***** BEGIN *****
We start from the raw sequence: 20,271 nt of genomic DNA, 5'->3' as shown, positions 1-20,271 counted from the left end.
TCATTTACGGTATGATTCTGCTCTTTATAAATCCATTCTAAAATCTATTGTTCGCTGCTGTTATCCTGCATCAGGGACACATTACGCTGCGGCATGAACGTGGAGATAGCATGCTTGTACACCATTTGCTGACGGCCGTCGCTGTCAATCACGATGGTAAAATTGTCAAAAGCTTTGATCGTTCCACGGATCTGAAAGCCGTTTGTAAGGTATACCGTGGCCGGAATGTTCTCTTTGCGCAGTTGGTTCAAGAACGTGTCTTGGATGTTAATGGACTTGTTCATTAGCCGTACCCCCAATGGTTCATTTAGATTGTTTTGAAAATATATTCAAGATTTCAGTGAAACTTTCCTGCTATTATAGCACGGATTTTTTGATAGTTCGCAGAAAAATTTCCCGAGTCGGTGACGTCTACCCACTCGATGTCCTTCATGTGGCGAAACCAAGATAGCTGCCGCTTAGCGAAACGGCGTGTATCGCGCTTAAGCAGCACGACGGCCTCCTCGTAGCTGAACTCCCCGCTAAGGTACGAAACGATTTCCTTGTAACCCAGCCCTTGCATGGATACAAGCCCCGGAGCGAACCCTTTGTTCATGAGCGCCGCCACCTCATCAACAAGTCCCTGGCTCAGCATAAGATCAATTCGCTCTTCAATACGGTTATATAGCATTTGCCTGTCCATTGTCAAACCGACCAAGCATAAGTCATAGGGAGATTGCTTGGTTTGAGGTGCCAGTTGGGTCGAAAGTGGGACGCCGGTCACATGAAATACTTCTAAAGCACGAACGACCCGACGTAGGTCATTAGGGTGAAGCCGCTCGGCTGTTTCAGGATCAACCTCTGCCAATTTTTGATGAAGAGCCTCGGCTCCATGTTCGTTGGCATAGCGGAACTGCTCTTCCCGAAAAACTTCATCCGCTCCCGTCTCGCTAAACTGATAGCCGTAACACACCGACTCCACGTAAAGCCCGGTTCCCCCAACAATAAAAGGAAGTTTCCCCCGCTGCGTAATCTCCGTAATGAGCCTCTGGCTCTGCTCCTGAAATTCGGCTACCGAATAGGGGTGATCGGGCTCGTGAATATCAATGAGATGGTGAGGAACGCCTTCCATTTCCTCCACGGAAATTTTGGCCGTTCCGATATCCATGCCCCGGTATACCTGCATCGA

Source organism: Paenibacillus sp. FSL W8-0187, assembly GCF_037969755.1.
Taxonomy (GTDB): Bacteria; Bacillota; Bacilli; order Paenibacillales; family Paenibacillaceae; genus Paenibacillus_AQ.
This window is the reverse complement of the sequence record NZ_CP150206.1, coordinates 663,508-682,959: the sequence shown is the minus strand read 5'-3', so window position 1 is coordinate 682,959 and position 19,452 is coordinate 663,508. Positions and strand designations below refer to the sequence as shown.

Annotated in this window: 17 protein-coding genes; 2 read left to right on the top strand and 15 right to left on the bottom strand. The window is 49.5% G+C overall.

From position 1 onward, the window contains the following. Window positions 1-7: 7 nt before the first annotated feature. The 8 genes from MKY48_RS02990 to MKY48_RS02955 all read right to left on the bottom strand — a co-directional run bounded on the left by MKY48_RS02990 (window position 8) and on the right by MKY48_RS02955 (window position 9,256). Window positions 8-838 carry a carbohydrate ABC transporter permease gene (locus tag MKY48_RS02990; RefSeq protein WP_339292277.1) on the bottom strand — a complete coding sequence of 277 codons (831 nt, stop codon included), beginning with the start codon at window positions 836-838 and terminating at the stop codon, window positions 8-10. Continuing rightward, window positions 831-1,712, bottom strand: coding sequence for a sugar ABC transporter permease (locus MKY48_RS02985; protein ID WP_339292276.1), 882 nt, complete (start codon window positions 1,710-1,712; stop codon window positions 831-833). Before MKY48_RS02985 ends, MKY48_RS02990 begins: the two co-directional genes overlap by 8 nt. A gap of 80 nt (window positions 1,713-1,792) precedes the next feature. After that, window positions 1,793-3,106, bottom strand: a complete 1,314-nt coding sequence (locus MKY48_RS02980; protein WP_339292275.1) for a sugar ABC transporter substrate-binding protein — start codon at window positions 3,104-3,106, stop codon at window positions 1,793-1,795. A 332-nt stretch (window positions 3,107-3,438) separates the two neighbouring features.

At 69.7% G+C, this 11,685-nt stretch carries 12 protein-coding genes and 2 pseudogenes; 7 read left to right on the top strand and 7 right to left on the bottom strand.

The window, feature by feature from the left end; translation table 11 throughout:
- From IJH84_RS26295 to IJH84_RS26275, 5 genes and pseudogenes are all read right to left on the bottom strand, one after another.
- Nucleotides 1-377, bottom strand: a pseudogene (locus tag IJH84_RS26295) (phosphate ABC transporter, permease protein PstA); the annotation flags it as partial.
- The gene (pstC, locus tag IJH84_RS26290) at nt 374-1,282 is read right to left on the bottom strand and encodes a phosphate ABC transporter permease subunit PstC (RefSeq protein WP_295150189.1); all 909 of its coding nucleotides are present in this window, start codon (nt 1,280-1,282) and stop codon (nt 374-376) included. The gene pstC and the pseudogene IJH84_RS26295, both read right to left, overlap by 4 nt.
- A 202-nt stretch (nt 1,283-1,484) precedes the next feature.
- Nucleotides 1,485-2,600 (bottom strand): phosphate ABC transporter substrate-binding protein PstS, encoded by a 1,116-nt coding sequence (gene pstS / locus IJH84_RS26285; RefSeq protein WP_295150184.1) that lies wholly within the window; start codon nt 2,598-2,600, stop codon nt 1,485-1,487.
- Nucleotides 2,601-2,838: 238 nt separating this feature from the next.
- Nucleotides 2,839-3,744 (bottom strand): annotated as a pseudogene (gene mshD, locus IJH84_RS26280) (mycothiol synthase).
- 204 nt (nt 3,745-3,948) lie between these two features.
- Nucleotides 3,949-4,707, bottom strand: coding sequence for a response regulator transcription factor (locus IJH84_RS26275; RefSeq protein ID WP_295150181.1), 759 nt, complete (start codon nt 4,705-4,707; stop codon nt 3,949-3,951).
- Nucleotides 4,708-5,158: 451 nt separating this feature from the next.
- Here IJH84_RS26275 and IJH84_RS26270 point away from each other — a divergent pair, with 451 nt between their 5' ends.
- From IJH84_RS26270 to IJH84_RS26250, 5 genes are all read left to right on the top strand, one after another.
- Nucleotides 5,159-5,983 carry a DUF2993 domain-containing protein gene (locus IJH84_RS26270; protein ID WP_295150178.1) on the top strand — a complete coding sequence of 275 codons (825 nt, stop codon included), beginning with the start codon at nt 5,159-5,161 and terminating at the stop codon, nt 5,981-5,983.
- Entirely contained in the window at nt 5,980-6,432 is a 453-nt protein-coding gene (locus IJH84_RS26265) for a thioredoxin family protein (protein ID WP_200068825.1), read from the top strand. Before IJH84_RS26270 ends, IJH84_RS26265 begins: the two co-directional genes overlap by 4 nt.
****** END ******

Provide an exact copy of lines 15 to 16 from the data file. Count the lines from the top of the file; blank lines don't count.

- Nucleotides 2,601-2,838: 238 nt separating this feature from the next.
- Nucleotides 2,839-3,744 (bottom strand): annotated as a pseudogene (gene mshD, locus IJH84_RS26280) (mycothiol synthase).